American Society for Peripheral Nerve

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The Impact of Brachial Plexus Injury on Quality of Life
Gabriella Margaret Brown, BS; Chapel Hill, NC; Carrie Bettlach, FNP; Susan E. Mackinnon, MD; Amy M Moore, MD
Washington University School of Medicine, Saint Louis, MO

Brachial plexus injuries (BPI) have a tremendous impact on patients' well-being. In this study, we (1) investigated the psychological impact and quality of life (QOL) of patients with BPI treated surgically over the time-course of recovery and (2) assessed the impairment of QOL in relation to age, sex, work status, disability, and upper-extremity function-return in patients with BPI.

A retrospective chart review was conducted using records of patients who underwent BPI surgical treatment between 2012 and 2017. At the time of initial patient contact and during each subsequent visit, patients completed the validated Pain and Quality of Life questionnaire and the Disability of the Arm, Shoulder, and Hand (DASH) questionnaire. Data points were extracted from these completed forms, and the resulting data set was used to track and compare QOL data over time. Patient demographics, injury location, mechanism, procedures performed, and functional outcomes were also reviewed.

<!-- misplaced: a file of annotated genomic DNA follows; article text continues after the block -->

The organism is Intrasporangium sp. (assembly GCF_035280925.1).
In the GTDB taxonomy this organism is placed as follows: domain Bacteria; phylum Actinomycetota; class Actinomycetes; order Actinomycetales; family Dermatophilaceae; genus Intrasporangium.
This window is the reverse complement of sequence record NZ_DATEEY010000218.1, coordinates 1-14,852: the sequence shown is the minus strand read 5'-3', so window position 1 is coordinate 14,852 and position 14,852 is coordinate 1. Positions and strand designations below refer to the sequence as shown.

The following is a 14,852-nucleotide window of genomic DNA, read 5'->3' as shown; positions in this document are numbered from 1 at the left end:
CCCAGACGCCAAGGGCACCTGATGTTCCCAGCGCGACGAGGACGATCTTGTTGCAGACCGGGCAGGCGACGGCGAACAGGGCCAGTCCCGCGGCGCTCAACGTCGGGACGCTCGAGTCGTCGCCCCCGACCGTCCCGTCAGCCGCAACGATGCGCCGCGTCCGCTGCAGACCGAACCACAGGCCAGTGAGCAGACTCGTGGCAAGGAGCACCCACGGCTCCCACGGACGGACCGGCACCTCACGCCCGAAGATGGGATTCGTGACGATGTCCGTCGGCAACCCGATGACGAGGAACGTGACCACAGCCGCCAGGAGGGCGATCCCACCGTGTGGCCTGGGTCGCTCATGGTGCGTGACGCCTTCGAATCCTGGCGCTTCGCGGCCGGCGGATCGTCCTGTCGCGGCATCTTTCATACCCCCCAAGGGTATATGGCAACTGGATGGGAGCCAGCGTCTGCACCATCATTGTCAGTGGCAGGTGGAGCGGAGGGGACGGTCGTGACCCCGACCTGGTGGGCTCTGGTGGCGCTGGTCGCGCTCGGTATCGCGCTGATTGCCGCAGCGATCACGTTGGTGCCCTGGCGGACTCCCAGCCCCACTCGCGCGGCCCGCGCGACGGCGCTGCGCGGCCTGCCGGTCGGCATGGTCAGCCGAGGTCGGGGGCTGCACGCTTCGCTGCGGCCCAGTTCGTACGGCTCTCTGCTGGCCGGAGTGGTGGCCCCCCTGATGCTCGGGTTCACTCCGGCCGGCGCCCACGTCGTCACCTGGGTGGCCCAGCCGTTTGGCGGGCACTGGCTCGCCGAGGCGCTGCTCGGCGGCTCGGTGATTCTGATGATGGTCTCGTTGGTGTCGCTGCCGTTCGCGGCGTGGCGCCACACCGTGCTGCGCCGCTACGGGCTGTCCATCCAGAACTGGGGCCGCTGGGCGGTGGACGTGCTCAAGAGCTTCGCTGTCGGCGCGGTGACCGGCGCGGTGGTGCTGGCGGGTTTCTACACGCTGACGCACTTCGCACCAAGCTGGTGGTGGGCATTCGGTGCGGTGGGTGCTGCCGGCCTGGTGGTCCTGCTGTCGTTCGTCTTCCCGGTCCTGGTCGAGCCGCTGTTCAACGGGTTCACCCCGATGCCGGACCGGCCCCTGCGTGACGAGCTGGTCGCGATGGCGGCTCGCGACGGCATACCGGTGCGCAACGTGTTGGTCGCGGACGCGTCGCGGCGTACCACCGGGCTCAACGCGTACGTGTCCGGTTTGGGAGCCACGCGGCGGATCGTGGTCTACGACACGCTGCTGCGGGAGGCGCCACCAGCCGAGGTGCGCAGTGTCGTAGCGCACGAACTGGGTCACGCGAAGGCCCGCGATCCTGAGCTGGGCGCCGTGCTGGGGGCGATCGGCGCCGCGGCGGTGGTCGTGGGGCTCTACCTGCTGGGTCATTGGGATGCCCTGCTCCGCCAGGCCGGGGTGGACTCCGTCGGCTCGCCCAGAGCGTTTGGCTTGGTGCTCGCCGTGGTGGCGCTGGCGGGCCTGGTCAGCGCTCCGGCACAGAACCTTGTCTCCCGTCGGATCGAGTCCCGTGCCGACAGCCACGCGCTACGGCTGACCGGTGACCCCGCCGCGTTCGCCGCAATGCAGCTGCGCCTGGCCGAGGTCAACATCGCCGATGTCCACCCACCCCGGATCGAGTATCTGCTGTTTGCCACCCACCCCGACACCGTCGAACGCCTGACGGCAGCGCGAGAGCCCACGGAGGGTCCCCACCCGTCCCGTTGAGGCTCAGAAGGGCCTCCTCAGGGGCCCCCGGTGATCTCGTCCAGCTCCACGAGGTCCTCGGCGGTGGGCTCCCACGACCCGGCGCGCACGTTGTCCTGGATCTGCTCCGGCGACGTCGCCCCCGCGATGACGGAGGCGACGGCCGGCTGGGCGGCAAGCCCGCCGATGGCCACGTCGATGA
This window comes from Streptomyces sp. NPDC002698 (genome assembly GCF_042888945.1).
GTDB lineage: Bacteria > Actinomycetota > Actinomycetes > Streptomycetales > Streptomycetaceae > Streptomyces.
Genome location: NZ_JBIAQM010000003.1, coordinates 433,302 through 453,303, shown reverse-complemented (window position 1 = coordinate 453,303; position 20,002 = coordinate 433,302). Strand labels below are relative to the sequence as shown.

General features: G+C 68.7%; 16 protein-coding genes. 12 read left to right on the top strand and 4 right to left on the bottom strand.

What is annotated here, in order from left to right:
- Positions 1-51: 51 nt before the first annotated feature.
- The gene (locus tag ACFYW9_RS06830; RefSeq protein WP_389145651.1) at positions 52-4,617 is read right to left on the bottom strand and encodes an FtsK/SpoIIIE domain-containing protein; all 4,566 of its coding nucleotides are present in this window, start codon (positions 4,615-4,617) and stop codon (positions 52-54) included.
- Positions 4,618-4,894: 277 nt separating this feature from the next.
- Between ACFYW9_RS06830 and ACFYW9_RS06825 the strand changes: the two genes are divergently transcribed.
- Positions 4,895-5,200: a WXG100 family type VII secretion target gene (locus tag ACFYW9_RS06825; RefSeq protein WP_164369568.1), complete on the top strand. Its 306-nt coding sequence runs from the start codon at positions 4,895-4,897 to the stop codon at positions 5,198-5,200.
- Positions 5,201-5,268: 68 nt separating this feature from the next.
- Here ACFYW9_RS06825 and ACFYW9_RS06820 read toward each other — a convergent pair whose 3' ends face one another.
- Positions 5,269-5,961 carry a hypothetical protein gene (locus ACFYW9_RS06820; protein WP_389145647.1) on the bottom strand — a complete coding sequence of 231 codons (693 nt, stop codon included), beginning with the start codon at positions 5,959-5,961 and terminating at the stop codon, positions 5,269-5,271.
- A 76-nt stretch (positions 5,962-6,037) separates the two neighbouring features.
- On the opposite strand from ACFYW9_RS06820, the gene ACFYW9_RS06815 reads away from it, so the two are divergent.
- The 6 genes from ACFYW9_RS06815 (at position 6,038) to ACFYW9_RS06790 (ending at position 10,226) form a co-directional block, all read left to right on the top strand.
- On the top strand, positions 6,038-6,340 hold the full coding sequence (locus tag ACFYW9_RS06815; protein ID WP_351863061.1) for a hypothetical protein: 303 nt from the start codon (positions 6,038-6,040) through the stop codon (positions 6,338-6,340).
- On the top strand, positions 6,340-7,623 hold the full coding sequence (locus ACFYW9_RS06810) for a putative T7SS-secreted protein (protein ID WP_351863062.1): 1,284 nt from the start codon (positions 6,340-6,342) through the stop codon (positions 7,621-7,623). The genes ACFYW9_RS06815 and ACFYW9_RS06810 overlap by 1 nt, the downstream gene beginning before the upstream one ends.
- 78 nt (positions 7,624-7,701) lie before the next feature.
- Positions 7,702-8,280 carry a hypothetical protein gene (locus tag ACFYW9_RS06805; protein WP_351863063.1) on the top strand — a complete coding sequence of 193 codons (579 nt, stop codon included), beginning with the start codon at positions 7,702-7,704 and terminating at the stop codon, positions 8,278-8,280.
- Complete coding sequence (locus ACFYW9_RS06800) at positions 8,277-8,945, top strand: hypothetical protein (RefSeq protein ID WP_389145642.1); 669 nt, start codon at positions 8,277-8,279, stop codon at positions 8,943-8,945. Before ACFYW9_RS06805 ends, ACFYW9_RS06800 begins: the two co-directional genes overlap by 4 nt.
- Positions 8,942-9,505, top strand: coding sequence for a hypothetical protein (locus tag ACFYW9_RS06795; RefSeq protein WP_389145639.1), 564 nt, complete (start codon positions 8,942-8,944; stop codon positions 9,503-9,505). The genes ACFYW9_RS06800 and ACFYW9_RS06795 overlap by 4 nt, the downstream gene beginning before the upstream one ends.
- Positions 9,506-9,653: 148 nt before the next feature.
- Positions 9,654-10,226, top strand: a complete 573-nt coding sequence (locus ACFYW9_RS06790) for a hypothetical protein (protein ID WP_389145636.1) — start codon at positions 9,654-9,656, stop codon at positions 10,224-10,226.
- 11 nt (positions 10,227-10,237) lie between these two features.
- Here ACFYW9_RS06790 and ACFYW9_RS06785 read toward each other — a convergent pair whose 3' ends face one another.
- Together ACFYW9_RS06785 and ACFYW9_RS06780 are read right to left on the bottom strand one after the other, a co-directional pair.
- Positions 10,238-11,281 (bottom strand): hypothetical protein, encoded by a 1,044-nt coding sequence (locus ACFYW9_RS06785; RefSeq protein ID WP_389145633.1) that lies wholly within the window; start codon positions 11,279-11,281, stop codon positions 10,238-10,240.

Patients with surgically treated BPI experienced higher levels of depression, anxiety, and pain during the early post-operative period (< 6months) in comparison to a later time period (> 6 months) when recovery is expected and on-going. Greater detriment in QOL was observed in patients with less functional recovery than those with higher functional recovery.

Over the time course of recovery there are predictable decreases in QOL which improve with time and return of function. Toward the end goal of delivering the highest quality care possible to our patients, we believe it is imperative to study the effects of BPI and associated surgical treatment beyond assessment of physical function. This study makes headway in that regard, by quantifying effects on QOL post-surgery.

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